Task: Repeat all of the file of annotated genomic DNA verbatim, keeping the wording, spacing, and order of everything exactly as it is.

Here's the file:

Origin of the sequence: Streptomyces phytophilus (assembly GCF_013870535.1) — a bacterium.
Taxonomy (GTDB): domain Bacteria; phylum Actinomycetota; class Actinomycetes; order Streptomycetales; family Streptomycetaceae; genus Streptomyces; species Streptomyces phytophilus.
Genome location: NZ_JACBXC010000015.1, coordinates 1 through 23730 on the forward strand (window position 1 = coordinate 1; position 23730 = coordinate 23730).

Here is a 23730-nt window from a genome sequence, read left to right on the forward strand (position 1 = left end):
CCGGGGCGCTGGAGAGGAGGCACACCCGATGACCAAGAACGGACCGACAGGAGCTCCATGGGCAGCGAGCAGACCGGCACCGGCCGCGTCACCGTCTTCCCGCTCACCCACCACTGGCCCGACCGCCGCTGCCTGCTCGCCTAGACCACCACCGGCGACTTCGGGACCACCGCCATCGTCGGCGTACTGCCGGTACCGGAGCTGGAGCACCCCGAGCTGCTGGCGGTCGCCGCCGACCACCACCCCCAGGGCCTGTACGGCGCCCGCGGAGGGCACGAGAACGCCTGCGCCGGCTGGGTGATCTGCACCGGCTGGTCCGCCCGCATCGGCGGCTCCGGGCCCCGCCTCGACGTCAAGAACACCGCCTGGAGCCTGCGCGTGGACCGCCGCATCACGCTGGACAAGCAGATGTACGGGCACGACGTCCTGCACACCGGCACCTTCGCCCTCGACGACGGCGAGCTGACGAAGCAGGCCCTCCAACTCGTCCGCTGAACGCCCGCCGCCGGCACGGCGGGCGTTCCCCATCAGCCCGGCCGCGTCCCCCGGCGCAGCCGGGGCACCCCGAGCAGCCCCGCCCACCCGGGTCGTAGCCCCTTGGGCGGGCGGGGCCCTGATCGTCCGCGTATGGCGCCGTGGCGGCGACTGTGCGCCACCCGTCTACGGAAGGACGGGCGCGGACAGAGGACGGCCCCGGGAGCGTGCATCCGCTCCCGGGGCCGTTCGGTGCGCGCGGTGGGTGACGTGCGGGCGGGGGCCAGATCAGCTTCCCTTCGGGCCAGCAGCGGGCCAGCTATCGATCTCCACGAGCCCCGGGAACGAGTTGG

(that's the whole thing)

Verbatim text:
Origin of the sequence: Streptomyces phytophilus (assembly GCF_013870535.1) — a bacterium.
Taxonomy (GTDB): domain Bacteria; phylum Actinomycetota; class Actinomycetes; order Streptomycetales; family Streptomycetaceae; genus Streptomyces; species Streptomyces phytophilus.
Genome location: NZ_JACBXC010000015.1, coordinates 1 through 23730 on the forward strand (window position 1 = coordinate 1; position 23730 = coordinate 23730).

Here is a 23730-nt window from a genome sequence, read left to right on the forward strand (position 1 = left end):
CCGGGGCGCTGGAGAGGAGGCACACCCGATGACCAAGAACGGACCGACAGGAGCTCCATGGGCAGCGAGCAGACCGGCACCGGCCGCGTCACCGTCTTCCCGCTCACCCACCACTGGCCCGACCGCCGCTGCCTGCTCGCCTAGACCACCACCGGCGACTTCGGGACCACCGCCATCGTCGGCGTACTGCCGGTACCGGAGCTGGAGCACCCCGAGCTGCTGGCGGTCGCCGCCGACCACCACCCCCAGGGCCTGTACGGCGCCCGCGGAGGGCACGAGAACGCCTGCGCCGGCTGGGTGATCTGCACCGGCTGGTCCGCCCGCATCGGCGGCTCCGGGCCCCGCCTCGACGTCAAGAACACCGCCTGGAGCCTGCGCGTGGACCGCCGCATCACGCTGGACAAGCAGATGTACGGGCACGACGTCCTGCACACCGGCACCTTCGCCCTCGACGACGGCGAGCTGACGAAGCAGGCCCTCCAACTCGTCCGCTGAACGCCCGCCGCCGGCACGGCGGGCGTTCCCCATCAGCCCGGCCGCGTCCCCCGGCGCAGCCGGGGCACCCCGAGCAGCCCCGCCCACCCGGGTCGTAGCCCCTTGGGCGGGCGGGGCCCTGATCGTCCGCGTATGGCGCCGTGGCGGCGACTGTGCGCCACCCGTCTACGGAAGGACGGGCGCGGACAGAGGACGGCCCCGGGAGCGTGCATCCGCTCCCGGGGCCGTTCGGTGCGCGCGGTGGGTGACGTGCGGGCGGGGGCCAGATCAGCTTCCCTTCGGGCCAGCAGCGGGCCAGCTATCGATCTCCACGAGCCCCGGGAACGAGTTGG